You start to feel queasy; your stomach is cramping, and there might be vomiting or worse. Was it something you ate like that sushi from the truck stop? Or maybe you picked up a stomach bug from your young nephew? Here are ways to tell if what you’re suffering from is food poisoning or a stomach virus.
Consider the Source
There are a few clues to consider when trying to decipher what’s causing your stomach issues.
A stomach virus is passed on from someone who is infected, which means you can get it by drinking or eating after someone who is ill, or by handling something they have touched.
Food poisoning, on the other hand, is caused by eating or drinking things contaminated by bacteria, parasites, or infectious organisms.
The symptoms of food poisoning and a stomach virus are somewhat similar:
- Abdominal pain or cramping
- Nausea, vomiting, and/or diarrhea
However, there are some differences. With food poisoning, symptoms usually show up within hours of ingesting the contaminated items. They tend to last a few days at most. On the other hand, stomach virus symptoms generally appear one to two days after exposure to the virus. These generally last almost a week.
Another difference to look for is that a virus may generate fevers that come along with headaches and body aches, whereas these aren’t typically present with food poisoning.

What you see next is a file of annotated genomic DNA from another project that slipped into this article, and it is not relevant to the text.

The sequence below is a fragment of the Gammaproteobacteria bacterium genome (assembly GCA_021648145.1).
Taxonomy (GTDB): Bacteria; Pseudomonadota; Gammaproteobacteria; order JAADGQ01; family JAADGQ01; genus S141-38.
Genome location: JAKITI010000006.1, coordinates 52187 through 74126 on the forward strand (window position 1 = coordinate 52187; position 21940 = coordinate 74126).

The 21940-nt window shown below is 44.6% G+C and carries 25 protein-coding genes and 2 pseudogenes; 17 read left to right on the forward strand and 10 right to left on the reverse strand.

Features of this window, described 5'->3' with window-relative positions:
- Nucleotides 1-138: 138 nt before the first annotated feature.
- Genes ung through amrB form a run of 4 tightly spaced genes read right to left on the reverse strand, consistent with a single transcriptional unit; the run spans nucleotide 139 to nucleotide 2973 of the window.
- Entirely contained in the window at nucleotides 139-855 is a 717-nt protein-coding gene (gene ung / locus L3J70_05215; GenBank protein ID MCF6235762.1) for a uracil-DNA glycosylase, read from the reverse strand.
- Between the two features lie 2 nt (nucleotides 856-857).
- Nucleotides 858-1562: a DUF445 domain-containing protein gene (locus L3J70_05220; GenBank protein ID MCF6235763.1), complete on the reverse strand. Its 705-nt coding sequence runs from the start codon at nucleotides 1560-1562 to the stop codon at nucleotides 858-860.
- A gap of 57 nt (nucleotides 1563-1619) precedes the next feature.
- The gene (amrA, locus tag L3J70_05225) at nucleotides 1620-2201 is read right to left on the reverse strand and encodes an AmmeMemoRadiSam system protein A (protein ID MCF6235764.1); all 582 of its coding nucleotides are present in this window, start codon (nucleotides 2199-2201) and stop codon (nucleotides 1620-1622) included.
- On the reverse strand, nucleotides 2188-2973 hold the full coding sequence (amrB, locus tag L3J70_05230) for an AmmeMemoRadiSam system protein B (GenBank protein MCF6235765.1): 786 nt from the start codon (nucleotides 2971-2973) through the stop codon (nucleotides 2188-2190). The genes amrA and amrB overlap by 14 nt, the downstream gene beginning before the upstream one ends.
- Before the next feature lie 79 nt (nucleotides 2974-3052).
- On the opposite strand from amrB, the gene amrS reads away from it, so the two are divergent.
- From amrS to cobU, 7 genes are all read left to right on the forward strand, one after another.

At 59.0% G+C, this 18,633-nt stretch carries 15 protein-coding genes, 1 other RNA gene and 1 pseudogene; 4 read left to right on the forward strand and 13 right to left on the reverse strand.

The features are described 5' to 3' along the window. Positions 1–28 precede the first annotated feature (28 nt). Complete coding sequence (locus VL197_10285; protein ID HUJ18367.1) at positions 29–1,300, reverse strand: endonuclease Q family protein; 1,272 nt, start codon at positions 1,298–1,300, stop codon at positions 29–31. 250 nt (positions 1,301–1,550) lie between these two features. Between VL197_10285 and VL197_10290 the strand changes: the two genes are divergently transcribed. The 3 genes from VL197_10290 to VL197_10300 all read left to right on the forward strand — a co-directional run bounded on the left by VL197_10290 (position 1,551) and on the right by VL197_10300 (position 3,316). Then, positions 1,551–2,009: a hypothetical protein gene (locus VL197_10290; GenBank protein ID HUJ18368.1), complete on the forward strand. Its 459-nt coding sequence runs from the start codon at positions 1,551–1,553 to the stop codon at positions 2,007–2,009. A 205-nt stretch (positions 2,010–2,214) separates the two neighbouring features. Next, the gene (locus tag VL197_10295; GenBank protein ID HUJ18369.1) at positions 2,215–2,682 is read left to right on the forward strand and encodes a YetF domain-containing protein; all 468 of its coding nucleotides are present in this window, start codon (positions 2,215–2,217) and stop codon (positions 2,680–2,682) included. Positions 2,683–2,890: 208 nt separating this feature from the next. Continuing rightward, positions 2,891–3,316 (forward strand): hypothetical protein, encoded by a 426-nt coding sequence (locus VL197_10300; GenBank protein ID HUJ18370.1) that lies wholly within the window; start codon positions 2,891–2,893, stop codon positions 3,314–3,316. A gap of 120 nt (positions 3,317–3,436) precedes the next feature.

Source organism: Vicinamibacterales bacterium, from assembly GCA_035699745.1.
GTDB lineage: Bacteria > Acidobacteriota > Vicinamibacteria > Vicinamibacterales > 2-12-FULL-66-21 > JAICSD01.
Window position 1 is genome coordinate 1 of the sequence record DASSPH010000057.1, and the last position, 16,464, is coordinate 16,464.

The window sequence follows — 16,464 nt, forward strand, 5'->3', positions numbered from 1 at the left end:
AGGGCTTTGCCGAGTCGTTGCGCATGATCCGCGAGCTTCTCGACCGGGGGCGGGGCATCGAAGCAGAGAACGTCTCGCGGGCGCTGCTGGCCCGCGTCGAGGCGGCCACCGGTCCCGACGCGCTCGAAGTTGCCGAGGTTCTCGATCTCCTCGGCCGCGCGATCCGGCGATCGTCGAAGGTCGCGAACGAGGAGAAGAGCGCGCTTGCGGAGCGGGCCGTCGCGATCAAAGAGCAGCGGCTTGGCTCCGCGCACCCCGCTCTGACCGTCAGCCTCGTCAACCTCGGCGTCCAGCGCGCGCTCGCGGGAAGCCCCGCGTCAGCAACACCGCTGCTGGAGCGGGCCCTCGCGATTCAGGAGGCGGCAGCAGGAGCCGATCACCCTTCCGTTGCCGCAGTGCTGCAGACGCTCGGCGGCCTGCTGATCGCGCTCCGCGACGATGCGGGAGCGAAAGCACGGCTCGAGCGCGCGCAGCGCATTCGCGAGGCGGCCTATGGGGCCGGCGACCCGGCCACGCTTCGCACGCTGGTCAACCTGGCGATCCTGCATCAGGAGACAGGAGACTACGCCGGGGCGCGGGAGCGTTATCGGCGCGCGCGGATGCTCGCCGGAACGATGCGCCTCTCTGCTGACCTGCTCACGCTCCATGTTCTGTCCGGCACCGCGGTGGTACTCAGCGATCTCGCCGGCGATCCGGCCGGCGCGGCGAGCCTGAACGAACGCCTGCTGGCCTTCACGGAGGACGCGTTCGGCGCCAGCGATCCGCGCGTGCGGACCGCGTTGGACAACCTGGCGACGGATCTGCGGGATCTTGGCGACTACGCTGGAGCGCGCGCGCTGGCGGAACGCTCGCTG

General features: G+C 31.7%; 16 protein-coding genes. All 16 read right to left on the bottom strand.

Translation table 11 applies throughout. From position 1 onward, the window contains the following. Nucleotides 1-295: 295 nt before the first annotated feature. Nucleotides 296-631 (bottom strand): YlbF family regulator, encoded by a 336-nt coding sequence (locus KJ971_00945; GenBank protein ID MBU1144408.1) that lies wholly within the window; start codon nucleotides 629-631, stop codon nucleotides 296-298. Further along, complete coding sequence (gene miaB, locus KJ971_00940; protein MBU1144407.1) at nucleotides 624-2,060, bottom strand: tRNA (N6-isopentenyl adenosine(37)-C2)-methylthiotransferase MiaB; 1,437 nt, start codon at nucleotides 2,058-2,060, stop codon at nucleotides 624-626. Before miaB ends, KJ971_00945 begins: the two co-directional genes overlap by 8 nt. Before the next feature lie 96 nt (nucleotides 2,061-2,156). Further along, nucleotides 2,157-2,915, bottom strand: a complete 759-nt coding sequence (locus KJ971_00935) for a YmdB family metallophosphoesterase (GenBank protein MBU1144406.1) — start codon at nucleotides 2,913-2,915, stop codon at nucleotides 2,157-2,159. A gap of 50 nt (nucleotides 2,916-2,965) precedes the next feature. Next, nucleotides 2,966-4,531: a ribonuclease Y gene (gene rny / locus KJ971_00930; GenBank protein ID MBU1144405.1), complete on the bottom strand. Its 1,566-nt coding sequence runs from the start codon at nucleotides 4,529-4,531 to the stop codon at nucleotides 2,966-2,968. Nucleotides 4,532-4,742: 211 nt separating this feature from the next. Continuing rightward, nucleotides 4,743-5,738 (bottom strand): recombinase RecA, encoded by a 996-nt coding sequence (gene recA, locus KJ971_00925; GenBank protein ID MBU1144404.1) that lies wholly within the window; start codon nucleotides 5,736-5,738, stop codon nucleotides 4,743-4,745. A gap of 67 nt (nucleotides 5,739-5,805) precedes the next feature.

How to Take Care of It
For cases of food poisoning or stomach viruses, the keys are get back to a normal diet and stay hydrated. A common pitfall is to resort to sports drinks; however, the sugars in these may actually worsen your diarrhea. Stick with water or rehydration solutions like Pedialyte.
While gradually reintroducing bland foods such as bananas, rice, applesauce, or toast (eg. the BRAT diet) used to be recommended, we now know that getting back to a more normal and balanced diet is better. It will help give you the nutrients you need to recover, and reduce the duration of your symptoms. Of course, don’t go out and eat a large plate of chicken fried steak with extra gravy. The take home point is balanced.
If symptoms persist longer than expected, or you feel that a little more help is needed, definitely come see your friendly Kelsey-Seybold physician. We’ll help you get back to feeling well.
Dr. Dino Nguyen is a Family Medicine physician at Kelsey-Seybold Clinic. He’s accepting new patients at Meyerland Plaza Clinic. In his free time, he works with organizations like Hard Hats for Little Heads, which educates elementary school children about helmet safety. He also volunteers as part of the medical staff for the Chevron Houston Marathon, assisting runners who require medical aid.